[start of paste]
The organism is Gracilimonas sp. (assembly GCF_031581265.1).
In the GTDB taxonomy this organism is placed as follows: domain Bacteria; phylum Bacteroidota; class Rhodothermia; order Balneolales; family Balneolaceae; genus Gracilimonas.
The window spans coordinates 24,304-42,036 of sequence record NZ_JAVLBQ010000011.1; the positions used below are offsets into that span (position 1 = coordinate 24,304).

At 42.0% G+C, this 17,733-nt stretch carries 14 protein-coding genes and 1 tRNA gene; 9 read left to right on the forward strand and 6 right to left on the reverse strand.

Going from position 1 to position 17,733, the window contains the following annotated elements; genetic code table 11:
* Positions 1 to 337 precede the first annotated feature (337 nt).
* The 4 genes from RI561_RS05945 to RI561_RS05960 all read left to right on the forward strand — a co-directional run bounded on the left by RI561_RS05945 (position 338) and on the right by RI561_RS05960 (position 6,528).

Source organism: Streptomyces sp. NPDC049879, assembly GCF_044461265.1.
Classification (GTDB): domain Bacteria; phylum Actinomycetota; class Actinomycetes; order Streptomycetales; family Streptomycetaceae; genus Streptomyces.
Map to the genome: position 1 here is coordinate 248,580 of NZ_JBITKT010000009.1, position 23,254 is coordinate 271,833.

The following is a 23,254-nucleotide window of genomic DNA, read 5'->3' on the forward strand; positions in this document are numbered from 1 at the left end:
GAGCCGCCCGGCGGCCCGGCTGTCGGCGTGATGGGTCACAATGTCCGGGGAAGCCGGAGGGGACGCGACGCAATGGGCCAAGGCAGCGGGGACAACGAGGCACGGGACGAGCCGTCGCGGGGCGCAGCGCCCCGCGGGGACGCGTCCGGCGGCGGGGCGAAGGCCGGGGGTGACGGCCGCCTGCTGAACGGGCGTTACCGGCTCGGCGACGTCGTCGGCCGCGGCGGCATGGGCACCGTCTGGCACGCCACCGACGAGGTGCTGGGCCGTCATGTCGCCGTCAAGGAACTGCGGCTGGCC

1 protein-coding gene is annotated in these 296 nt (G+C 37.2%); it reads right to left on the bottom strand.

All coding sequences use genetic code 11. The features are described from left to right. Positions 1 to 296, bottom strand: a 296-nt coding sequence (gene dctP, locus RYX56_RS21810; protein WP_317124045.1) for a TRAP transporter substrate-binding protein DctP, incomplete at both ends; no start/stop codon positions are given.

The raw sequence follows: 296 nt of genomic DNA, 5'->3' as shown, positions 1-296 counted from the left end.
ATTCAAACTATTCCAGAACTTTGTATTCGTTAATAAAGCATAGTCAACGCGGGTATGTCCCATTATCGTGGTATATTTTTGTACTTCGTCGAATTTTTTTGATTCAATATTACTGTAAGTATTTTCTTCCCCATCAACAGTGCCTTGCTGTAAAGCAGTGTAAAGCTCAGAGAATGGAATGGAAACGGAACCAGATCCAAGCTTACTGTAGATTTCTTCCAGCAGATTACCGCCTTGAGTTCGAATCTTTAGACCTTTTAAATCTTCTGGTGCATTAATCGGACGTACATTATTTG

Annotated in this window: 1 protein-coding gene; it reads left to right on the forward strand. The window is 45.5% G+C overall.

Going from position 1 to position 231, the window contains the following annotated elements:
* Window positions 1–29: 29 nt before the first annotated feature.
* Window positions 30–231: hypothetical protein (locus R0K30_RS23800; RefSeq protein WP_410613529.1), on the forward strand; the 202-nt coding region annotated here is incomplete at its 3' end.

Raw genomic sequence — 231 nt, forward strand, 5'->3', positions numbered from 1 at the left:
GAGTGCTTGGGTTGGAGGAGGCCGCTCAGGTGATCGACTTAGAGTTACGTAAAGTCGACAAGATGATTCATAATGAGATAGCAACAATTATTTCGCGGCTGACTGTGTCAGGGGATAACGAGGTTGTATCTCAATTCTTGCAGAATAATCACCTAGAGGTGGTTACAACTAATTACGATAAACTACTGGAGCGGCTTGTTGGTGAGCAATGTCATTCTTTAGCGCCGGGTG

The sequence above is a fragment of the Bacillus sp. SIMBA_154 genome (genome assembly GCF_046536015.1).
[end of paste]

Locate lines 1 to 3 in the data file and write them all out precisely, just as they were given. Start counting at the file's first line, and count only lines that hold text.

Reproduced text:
The organism is Gracilimonas sp. (assembly GCF_031581265.1).
In the GTDB taxonomy this organism is placed as follows: domain Bacteria; phylum Bacteroidota; class Rhodothermia; order Balneolales; family Balneolaceae; genus Gracilimonas.
The window spans coordinates 24,304-42,036 of sequence record NZ_JAVLBQ010000011.1; the positions used below are offsets into that span (position 1 = coordinate 24,304).